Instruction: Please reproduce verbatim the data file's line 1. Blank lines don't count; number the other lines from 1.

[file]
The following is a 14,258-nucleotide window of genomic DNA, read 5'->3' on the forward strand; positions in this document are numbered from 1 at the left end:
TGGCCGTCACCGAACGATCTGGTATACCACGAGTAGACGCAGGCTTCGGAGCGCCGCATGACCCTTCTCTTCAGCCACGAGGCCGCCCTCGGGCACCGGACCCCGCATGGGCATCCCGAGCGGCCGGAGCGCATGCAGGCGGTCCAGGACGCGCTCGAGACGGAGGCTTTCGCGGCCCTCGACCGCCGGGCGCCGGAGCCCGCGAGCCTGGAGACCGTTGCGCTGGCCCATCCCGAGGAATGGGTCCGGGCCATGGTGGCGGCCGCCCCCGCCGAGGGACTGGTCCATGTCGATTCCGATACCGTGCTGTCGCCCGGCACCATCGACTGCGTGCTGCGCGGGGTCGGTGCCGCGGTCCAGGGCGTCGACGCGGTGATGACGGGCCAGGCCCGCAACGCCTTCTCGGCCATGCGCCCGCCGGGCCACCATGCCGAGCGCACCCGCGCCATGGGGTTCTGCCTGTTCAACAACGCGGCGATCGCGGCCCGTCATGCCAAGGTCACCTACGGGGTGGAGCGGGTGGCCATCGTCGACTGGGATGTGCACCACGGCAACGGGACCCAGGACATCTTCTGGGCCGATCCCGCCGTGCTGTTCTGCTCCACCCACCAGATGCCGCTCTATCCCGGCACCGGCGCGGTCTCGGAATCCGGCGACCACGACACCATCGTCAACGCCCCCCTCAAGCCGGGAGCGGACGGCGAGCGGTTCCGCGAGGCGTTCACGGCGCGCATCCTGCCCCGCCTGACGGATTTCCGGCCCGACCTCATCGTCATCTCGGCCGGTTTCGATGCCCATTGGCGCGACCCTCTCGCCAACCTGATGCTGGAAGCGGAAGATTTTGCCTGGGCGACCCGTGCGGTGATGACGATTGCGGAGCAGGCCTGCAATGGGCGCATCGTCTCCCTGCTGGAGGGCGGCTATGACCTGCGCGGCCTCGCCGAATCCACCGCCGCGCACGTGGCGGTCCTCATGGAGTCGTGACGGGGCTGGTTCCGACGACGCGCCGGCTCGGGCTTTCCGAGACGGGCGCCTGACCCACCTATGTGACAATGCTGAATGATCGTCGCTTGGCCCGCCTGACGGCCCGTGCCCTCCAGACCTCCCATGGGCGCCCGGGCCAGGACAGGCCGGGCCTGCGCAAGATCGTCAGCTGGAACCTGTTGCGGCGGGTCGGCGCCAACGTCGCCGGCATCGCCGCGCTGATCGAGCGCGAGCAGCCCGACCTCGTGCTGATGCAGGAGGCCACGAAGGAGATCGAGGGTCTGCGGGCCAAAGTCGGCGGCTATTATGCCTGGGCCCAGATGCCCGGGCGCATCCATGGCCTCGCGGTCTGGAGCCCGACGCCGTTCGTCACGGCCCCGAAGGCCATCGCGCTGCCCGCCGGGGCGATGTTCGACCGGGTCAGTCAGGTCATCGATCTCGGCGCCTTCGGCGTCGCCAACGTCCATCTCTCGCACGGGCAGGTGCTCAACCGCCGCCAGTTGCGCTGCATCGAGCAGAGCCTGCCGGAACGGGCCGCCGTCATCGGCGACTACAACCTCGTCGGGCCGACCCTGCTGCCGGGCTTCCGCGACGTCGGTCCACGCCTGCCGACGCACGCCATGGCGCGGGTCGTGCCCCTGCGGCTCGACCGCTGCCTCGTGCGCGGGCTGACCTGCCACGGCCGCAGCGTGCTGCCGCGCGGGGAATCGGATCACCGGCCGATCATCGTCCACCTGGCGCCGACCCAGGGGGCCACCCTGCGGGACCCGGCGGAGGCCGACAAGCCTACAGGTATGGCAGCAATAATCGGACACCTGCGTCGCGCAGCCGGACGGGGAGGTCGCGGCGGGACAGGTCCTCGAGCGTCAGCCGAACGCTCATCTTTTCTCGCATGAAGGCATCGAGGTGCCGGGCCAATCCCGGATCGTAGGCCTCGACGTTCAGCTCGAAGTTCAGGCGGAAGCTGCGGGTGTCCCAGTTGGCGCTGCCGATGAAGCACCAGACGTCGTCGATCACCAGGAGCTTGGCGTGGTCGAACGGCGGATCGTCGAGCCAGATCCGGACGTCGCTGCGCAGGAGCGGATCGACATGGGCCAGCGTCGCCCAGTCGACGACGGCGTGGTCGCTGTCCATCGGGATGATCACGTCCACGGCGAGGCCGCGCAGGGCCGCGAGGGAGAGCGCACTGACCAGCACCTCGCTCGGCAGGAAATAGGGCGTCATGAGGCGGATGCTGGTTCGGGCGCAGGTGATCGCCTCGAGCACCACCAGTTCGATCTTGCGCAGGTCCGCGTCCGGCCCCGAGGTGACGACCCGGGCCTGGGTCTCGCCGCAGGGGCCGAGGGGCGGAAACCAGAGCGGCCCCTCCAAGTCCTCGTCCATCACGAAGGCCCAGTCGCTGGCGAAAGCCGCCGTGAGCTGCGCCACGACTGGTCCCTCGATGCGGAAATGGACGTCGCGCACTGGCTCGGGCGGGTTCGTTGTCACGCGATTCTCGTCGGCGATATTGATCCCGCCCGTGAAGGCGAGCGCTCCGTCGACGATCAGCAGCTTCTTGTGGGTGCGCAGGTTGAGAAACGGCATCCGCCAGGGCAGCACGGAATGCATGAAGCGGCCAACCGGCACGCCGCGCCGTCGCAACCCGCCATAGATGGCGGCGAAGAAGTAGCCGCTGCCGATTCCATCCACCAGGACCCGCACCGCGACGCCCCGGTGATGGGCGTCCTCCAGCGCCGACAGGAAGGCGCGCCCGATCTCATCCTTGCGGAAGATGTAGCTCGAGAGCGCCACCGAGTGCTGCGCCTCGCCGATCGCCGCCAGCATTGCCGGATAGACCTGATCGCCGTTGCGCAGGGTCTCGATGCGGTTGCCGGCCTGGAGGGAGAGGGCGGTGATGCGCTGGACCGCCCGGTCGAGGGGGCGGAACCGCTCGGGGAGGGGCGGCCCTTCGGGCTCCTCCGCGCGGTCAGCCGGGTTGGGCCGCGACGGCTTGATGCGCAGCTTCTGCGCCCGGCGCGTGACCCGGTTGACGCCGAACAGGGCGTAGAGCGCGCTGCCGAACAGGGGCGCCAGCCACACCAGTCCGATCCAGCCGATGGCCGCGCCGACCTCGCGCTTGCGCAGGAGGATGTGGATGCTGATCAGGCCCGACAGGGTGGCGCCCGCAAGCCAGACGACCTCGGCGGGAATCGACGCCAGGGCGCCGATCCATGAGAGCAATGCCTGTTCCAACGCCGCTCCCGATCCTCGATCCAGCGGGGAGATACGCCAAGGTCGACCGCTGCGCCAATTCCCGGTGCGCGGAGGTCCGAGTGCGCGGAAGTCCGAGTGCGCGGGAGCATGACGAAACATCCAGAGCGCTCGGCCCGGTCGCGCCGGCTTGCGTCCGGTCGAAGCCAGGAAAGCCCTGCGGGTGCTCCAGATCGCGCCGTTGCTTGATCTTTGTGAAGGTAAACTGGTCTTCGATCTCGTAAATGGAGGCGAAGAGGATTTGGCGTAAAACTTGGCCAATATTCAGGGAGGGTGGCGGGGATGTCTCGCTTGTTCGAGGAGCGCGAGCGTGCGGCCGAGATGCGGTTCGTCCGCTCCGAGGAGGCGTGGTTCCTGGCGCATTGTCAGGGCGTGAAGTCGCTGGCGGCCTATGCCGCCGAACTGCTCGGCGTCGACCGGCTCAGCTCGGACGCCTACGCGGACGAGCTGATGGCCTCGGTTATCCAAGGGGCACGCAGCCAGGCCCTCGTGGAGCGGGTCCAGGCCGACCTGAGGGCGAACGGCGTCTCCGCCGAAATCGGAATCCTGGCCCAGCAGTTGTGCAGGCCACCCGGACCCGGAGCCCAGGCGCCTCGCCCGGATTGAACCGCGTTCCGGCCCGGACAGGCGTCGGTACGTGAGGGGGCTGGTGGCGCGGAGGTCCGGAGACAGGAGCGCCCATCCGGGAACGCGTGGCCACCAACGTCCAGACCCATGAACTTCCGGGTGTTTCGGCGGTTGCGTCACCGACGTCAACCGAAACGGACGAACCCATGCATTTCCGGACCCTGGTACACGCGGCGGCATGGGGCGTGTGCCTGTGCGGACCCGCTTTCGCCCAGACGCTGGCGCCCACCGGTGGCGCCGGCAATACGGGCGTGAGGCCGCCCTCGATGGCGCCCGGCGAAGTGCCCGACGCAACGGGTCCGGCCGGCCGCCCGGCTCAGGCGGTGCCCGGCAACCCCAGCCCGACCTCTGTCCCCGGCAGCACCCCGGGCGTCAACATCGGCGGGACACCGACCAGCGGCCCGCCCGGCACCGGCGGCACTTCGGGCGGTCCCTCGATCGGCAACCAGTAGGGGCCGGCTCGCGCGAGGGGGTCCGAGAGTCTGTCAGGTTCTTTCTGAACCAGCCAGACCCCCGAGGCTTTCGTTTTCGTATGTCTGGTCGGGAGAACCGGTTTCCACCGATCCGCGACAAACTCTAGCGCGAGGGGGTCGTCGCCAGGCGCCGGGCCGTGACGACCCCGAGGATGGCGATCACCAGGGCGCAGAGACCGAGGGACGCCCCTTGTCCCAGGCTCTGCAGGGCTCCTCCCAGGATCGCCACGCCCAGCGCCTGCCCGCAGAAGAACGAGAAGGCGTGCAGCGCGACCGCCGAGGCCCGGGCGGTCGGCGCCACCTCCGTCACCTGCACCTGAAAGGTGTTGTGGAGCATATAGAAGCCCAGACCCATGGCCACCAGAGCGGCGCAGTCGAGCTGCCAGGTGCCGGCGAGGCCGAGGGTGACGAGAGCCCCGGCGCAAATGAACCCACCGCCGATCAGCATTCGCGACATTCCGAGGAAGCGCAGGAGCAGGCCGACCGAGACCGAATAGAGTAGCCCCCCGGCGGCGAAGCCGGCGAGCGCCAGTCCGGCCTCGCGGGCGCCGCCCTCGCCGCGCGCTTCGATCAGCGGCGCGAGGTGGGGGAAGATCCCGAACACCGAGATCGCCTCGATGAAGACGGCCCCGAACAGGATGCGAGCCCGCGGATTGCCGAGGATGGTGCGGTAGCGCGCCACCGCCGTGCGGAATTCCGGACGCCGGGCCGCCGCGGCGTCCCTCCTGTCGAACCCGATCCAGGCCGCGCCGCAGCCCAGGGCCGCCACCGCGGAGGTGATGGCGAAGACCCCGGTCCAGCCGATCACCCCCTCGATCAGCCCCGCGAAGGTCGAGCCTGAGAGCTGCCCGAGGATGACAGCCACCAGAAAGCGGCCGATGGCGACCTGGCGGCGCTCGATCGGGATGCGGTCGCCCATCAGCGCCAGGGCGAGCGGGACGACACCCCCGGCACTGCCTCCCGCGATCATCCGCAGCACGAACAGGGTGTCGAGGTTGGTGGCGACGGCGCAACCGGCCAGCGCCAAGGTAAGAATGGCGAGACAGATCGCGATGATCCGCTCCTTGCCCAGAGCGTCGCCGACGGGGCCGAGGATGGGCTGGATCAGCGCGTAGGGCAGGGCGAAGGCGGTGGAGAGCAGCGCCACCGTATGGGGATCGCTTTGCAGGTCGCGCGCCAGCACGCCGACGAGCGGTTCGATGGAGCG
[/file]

The following is a 14,258-nucleotide window of genomic DNA, read 5'->3' on the forward strand; positions in this document are numbered from 1 at the left end: